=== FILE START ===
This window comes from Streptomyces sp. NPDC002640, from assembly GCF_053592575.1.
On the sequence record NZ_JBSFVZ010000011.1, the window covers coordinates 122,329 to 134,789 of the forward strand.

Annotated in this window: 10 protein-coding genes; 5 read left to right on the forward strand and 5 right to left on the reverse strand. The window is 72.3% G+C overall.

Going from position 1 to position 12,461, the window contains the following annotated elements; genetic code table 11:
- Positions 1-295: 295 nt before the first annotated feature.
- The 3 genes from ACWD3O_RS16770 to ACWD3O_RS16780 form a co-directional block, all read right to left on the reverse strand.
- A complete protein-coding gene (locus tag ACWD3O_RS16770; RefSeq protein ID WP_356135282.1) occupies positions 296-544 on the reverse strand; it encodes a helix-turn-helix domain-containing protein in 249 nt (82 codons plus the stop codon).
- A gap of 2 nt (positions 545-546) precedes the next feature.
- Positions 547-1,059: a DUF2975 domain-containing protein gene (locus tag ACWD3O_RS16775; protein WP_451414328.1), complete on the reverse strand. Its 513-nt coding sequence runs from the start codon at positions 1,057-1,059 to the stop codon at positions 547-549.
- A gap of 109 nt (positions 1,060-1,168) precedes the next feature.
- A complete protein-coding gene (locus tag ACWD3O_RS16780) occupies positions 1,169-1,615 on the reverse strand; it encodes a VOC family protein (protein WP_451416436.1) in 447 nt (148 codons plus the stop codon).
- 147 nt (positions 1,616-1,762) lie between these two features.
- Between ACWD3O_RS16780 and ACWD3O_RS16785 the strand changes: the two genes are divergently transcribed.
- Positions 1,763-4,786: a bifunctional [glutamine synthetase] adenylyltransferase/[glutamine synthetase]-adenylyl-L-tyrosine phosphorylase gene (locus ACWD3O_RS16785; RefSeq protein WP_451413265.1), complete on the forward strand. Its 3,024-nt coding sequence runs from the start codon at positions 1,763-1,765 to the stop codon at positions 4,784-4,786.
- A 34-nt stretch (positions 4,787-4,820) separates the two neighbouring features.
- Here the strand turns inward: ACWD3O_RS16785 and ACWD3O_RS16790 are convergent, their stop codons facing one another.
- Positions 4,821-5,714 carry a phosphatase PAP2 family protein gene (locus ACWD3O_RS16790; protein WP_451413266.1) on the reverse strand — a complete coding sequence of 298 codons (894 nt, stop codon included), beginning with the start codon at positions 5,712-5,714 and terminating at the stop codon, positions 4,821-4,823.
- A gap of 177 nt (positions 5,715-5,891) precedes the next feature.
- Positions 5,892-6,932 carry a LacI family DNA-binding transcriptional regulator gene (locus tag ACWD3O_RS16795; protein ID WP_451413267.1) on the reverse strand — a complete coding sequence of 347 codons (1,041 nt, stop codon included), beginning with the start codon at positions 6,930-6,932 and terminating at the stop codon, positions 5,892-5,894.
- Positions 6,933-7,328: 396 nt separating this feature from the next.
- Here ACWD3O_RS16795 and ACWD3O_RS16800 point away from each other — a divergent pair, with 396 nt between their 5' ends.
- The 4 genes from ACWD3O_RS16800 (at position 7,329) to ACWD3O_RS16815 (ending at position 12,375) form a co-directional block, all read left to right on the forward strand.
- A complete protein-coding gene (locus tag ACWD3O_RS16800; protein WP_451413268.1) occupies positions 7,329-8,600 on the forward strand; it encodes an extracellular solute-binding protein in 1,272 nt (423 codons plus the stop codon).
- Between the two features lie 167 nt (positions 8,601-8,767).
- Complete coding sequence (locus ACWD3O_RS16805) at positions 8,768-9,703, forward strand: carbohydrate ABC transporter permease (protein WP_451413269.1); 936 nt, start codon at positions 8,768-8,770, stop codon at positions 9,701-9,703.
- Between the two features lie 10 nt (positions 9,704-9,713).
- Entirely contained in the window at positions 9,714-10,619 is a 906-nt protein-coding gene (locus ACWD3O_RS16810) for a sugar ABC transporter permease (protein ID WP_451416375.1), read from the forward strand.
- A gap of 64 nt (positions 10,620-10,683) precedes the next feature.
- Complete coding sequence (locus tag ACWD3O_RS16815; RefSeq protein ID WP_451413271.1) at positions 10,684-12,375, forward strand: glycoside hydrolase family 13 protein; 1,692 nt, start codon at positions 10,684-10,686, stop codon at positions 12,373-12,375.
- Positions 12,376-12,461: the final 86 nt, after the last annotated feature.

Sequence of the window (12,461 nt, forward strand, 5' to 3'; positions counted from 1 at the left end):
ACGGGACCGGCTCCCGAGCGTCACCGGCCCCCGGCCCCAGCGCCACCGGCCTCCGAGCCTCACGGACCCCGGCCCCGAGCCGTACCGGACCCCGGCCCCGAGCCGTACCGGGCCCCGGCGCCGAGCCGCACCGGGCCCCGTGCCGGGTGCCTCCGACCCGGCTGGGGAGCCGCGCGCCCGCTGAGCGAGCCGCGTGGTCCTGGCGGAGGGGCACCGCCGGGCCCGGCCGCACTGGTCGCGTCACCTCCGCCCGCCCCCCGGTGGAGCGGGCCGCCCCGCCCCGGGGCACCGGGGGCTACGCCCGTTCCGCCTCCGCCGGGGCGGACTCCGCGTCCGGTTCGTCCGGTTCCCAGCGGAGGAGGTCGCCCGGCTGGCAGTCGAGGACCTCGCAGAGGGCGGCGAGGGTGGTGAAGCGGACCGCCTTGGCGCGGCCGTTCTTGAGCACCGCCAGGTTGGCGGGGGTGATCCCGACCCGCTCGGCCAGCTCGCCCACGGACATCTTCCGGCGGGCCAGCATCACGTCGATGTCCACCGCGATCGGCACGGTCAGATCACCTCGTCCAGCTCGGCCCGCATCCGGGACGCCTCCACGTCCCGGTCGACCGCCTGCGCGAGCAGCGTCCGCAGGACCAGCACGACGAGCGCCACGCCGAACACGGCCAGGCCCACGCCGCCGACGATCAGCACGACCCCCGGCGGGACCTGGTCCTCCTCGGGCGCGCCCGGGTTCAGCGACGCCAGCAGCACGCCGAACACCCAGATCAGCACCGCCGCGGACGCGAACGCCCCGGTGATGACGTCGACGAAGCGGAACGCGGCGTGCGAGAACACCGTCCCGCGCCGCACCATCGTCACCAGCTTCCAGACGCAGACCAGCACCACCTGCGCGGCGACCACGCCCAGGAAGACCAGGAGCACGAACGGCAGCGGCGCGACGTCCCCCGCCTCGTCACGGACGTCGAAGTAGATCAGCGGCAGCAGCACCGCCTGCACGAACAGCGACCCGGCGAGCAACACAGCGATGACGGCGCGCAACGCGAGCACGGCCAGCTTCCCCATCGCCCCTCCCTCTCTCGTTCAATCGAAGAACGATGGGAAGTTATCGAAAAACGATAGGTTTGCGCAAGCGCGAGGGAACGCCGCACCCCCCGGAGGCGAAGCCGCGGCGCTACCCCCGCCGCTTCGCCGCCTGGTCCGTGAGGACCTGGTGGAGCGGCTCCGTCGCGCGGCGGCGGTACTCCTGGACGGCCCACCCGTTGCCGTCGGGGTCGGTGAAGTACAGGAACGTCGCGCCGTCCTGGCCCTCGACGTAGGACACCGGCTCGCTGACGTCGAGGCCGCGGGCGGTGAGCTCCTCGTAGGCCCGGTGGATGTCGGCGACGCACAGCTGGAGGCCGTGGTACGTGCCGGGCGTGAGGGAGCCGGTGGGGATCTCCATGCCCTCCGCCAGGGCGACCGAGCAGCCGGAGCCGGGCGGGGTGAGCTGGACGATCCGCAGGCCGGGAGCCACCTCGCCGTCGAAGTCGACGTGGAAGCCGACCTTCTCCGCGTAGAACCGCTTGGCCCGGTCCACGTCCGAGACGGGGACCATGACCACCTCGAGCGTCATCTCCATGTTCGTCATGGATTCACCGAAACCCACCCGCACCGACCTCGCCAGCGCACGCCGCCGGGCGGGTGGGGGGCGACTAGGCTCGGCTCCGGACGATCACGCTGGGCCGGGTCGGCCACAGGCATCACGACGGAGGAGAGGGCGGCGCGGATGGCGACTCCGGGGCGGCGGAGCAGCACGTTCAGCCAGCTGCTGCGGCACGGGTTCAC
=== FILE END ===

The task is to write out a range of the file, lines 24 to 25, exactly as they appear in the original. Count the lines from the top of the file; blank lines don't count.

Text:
- Between the two features lie 167 nt (positions 8,601-8,767).
- Complete coding sequence (locus ACWD3O_RS16805) at positions 8,768-9,703, forward strand: carbohydrate ABC transporter permease (protein WP_451413269.1); 936 nt, start codon at positions 8,768-8,770, stop codon at positions 9,701-9,703.